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Practice 1-2 - Basic DNA sequence analysis (2)

Refine previous program that enables to load whole genome sequence of M. genitalium and compare the compositional difference (bias). Practices 1-1 and 1-2 are similar, and the major difference comes from the type of DNA sequence format. In Problem 1-1 data are already prepared by cutting and pasting target sequence from data, but in Practice 1-2, users need to acquire the DNA sequence from genome data format which includes annotations and other information. If the DNA sequence is parsed out, counting can be done in the same way as done in 1-1. Again, read the passage and think logically, try to think about the meanings of every procedure. Then make a basic design of program.

1 Programming design

1.1 Improve data loading

The script for the Practice 1-1 looks like this.


open(FILE, ?????);

while (<FILE>) {
  ?????  # Remove linefeed code
  ?????  # Join a sequence into variable $seq

$A = ?????
$T = ?????
$G = ?????
$C = ?????

Look at the genome data to see what needs to be done for acquiring DNA sequence.

LOCUS       L43967     580074 bp    DNA   circular  BCT       05-NOV-1998
DEFINITION  Mycoplasma genitalium G37 complete genome.
        1 taagttatta tttagttaat acttttaaca atattattaa ggtatttaaa aaatactatt
   580021 gaaatgatca tatatttaaa tgattataat atttctttaa tactaaaaaa atac

Firstly, there are comments such as “LOCUS”, “DEFINITION” and “ACCESSION” in the beginning of data. Target DNA sequence is in the last part of the file and one line above the sequence is the tag “ORIGIN”. So, the strategy will be to skip until the comment comes out, and read the sequences until the very last line of the data marked with two slashes.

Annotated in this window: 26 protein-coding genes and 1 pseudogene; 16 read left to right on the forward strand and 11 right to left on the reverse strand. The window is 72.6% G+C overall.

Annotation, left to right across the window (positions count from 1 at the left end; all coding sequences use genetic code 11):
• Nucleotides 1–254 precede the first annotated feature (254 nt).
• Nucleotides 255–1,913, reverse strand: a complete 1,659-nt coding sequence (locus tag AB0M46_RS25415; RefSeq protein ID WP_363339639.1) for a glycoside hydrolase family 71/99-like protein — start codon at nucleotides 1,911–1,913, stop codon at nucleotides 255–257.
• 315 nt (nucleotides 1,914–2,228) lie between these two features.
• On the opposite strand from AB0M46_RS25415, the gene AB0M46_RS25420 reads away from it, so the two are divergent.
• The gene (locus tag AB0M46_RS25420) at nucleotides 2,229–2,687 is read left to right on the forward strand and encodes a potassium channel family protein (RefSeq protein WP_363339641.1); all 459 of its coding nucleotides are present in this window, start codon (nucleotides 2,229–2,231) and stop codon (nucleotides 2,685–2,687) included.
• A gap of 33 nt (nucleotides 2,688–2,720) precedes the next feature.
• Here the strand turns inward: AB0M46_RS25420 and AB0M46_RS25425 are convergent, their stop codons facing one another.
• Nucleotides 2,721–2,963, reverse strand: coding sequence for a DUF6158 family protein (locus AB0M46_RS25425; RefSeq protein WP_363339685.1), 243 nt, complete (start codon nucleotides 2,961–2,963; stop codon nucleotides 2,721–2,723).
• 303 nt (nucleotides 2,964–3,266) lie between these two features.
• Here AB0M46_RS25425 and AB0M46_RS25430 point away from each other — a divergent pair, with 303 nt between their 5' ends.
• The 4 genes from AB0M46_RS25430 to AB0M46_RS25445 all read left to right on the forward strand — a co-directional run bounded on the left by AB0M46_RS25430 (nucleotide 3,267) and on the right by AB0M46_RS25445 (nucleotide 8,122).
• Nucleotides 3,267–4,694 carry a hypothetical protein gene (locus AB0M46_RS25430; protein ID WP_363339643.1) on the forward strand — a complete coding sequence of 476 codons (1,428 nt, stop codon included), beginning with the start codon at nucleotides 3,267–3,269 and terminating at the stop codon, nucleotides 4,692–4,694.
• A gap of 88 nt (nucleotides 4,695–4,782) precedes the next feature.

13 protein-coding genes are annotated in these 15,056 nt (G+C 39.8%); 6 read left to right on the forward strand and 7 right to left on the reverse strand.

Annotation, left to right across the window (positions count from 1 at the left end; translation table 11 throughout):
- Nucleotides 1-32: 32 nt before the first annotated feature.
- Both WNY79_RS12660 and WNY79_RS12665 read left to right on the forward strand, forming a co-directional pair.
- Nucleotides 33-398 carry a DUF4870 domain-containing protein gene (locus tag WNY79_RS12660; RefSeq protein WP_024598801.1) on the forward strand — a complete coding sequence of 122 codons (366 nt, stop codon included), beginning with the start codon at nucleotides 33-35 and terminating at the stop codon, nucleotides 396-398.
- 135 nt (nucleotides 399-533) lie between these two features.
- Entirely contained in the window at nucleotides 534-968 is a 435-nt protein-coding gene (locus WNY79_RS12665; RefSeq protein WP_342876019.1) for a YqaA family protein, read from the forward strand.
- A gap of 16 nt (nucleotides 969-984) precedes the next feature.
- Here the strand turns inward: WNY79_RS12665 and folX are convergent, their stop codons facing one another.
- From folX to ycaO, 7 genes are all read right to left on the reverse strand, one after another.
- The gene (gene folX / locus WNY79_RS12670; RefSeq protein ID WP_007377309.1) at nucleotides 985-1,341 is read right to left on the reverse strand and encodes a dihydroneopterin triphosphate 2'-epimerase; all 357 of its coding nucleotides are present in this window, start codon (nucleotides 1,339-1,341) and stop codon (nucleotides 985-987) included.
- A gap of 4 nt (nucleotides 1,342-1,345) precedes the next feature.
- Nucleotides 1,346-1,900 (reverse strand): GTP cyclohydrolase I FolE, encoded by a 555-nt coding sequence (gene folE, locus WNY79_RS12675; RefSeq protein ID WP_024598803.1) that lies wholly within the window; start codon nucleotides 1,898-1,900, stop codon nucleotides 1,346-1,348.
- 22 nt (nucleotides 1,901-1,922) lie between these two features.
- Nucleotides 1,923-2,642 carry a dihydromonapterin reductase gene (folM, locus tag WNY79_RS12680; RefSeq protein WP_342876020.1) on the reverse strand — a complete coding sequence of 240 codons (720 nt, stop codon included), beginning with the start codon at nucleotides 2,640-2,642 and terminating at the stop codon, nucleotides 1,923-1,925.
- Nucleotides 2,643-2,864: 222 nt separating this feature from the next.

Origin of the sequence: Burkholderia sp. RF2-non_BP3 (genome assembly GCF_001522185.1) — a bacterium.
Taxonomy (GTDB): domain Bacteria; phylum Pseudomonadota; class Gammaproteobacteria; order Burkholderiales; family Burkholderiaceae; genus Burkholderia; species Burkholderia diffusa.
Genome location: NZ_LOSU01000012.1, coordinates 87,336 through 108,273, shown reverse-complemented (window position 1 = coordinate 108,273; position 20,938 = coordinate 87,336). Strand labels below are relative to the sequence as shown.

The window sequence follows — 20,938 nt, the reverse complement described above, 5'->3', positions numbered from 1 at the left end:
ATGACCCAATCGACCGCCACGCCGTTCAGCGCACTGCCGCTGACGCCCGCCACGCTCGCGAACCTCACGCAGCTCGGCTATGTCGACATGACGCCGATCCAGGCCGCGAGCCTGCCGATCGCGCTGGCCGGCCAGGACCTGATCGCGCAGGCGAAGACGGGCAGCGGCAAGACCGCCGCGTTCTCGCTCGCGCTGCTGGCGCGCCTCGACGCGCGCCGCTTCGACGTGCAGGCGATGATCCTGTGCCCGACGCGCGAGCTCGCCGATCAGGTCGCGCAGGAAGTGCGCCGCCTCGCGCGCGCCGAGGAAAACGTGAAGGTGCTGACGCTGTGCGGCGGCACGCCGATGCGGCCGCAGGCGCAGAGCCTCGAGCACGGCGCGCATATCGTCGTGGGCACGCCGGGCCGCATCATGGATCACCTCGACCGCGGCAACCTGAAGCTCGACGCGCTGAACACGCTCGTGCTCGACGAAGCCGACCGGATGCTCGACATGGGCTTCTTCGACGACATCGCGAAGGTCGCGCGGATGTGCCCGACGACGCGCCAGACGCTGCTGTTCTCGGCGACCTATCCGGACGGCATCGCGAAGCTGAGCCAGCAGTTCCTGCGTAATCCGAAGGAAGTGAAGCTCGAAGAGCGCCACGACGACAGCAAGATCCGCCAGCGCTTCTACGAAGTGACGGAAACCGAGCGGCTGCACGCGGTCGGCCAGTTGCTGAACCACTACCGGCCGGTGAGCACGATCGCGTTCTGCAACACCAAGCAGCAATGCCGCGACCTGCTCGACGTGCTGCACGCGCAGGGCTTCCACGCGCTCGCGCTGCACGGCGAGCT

From these, loading data in the program can be improved to the following:



open(FILE, ?????);

while (<FILE>) {
     if (?????) {
          while (<FILE>) {
              last if (/\/\//);  # Terminate program if a sequence includes "//"
                   ?????              # Remove linefeed code
                   ?????              # Join a sequence into variable $seq


$A = ?????;
$T = ?????;
$G = ?????;
$C = ?????;

2 Comparing both results

2.1 Decimal calculation

In the Practice 1-2, comparison of result with that of Practice 1-1 is required. Sine here one would be comparing two sets of unequal populations, consider outputting results in percentages of up to the second decimal place.

If users are to count adenine for instance then the script should look like this.


length() function returns the length of a variable. If the variable was a string then it returns the number of characters so that length() function for $seq returns number of nucleotide in M. genitalium.

2.2 Output of decimals

Outputs in Perl can be formatted by printf() function like in C. So let’s cut up to the second decimal places.

printf("A:   %.2f\n", $percent);

“.2” in the front of f means to print the numeral to the second decimal places. In the same way, “.4” means to print the numeral to the forth decimal places.

3 Advanced: Combine two script into a single process

You have now made two programs, one from Practice 1-1 and the another from Practice 1-2. These two programs are very much similar so as an advanced problem, let’s combine the two into one. Some ideas to improve the program may be to make it prompt for the input file name. In this way, this script can be a generic program for calculating the nucleotide composition.

problem_12.txt · Last modified: 2014/01/18 07:44 (external edit)